Earnings Guidance: The ‘Buy, Hold or Sell’ Cycle
Originally Published: Packaging News, 4 August 2022, by Paul Allen
Welcome to reporting season for fiscal year 2022. Now, imagine your business is one of the 2000-plus ASX-listed entities poised to conduct a series of briefings on their FY22 results, in front of investors, analysts and the media.
Could you sufficiently justify your performance over the past 12 months? Would you be capable of providing believable earnings guidance for the year ahead? What impact would your disclosures have on staff morale and customer perceptions? And most importantly, what recommendation would the investment community label your organisation with thereafter?
Would it be the bountiful ‘buy’, the spiral-inducing ‘sell’ or the haven of ‘hold’?
Talk about being scrutinised, it doesn’t get any more confronting than this. Suddenly your board room doors are thrown open. People with spreadsheets are peeking into every corner of your cash flow. Key customers are being asked to rate you as a supplier. Your balance sheet is on display and you are being forced to justify why shareholders should believe your business will be a going concern in five years. Best of all, you get to line up and do it all again in six months!
For private companies this is a fictional scenario. There are 2.4m actively trading business in the Australian economy, with only 0.1 per cent obliged to partake in this wildly transparent reporting ritual.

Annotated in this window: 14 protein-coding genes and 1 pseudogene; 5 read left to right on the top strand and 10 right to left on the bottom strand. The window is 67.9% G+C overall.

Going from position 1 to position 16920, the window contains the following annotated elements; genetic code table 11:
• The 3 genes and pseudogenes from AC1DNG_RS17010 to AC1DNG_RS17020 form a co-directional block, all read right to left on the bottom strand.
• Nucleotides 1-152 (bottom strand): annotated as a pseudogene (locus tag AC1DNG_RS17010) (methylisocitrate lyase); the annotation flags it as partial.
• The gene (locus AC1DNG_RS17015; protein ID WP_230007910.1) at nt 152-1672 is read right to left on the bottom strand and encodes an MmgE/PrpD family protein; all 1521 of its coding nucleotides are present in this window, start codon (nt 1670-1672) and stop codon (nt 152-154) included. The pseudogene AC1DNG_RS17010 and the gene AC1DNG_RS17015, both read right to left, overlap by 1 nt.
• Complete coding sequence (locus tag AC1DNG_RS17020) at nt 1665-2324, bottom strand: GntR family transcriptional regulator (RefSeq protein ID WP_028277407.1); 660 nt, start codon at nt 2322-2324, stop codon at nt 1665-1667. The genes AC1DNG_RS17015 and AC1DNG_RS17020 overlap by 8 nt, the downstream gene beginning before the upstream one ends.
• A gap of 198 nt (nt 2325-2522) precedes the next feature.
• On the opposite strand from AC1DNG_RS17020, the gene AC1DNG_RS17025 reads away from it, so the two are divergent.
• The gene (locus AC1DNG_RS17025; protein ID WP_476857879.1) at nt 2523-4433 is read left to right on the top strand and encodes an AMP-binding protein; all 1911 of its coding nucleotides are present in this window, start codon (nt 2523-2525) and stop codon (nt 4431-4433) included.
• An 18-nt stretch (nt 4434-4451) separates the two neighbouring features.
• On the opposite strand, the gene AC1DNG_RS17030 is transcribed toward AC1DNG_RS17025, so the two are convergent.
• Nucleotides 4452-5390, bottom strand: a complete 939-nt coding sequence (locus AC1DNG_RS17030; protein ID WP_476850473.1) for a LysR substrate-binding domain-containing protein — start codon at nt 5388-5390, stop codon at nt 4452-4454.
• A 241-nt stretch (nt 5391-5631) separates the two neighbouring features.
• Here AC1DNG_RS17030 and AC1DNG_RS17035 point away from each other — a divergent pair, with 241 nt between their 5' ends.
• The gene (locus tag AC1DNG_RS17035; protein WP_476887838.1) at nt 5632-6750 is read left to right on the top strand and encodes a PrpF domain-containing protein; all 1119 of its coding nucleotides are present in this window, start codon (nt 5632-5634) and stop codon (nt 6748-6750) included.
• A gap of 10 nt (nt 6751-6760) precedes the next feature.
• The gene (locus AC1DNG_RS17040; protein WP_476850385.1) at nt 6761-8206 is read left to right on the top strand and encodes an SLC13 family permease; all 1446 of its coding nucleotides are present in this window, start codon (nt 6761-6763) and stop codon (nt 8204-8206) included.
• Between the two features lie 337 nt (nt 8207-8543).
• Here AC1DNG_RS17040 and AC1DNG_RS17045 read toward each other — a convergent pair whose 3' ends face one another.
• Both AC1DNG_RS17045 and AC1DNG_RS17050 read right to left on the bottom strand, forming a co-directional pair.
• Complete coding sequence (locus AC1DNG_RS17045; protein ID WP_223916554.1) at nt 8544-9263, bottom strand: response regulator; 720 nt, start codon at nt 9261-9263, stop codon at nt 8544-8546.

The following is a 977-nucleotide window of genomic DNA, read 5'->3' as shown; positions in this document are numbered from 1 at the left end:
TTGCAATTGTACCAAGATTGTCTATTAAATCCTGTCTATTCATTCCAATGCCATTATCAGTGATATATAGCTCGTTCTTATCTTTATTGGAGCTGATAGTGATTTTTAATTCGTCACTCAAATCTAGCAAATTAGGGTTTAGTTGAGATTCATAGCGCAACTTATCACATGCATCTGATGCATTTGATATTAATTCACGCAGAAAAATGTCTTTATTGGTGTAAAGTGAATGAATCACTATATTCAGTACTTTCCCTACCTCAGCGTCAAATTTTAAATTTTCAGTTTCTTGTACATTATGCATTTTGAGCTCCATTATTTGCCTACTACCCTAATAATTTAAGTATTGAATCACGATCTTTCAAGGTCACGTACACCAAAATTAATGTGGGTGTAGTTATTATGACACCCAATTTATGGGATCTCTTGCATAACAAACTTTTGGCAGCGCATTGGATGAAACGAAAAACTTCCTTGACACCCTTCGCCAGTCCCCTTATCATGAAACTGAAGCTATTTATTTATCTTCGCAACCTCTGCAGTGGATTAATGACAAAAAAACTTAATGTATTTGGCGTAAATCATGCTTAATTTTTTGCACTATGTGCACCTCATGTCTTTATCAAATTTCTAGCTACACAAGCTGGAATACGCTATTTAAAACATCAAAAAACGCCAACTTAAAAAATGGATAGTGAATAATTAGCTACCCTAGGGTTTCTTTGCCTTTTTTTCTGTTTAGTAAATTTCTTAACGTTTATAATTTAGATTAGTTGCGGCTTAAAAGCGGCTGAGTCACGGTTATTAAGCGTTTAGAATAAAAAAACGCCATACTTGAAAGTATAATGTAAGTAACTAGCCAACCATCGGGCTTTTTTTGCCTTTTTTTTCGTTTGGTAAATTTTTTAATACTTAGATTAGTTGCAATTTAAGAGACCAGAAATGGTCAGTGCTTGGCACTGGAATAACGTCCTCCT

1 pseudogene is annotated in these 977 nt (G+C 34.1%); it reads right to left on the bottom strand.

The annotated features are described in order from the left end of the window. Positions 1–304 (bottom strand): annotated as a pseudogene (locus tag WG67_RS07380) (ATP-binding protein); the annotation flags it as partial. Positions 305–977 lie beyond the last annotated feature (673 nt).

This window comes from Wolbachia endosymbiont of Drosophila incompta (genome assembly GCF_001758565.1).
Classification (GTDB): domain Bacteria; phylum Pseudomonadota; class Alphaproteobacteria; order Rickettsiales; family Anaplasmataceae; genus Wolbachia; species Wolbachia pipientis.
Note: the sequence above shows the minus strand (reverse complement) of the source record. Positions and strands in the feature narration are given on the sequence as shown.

But run with this thought for a moment: Just suppose you charged your leadership team with preparing your company for such briefings. And what if they had to get rock solid on their respective functional outlooks for the next year, because for the first time, external parties including mum and dad investors, would be critiquing them like never before?
And perhaps their first draft of expected full year earnings was unacceptable so that they had to go away and work on the P&L together, create multiple scenarios, put optimistic revenue hopes under the microscope, identify non-negotiable cost savings and return with a set of numbers that they were willing to defend in front of the likes of a fired-up Alan Kohler, preparing for his most candid 7pm business report segment. Would that be a help or a hindrance?
Bring it on
The ‘buy, hold or sell’ cycle builds commercial match fitness. Leadership teams of public companies must always be on their game, prepared for the unexpected and genuinely convinced of their plan. If not, a price gets paid.
Too many private companies are not match fit. Standards slip. Weight is gained. Accountabilities blurred. Attractiveness lost.
Imagine fronting up for your first pseudo investor presentation and being labelled a ‘sell’, after convincing yourself, like so many others, that you were at least a ‘hold’. What a wake-up call that would be.
And yet maybe, just maybe, this is what the business needs right now.
The bottom line is you always want the ‘buy’ recommendation, even if you’re not for sale. Because someday you might be.
I’ll check back in with you in six months.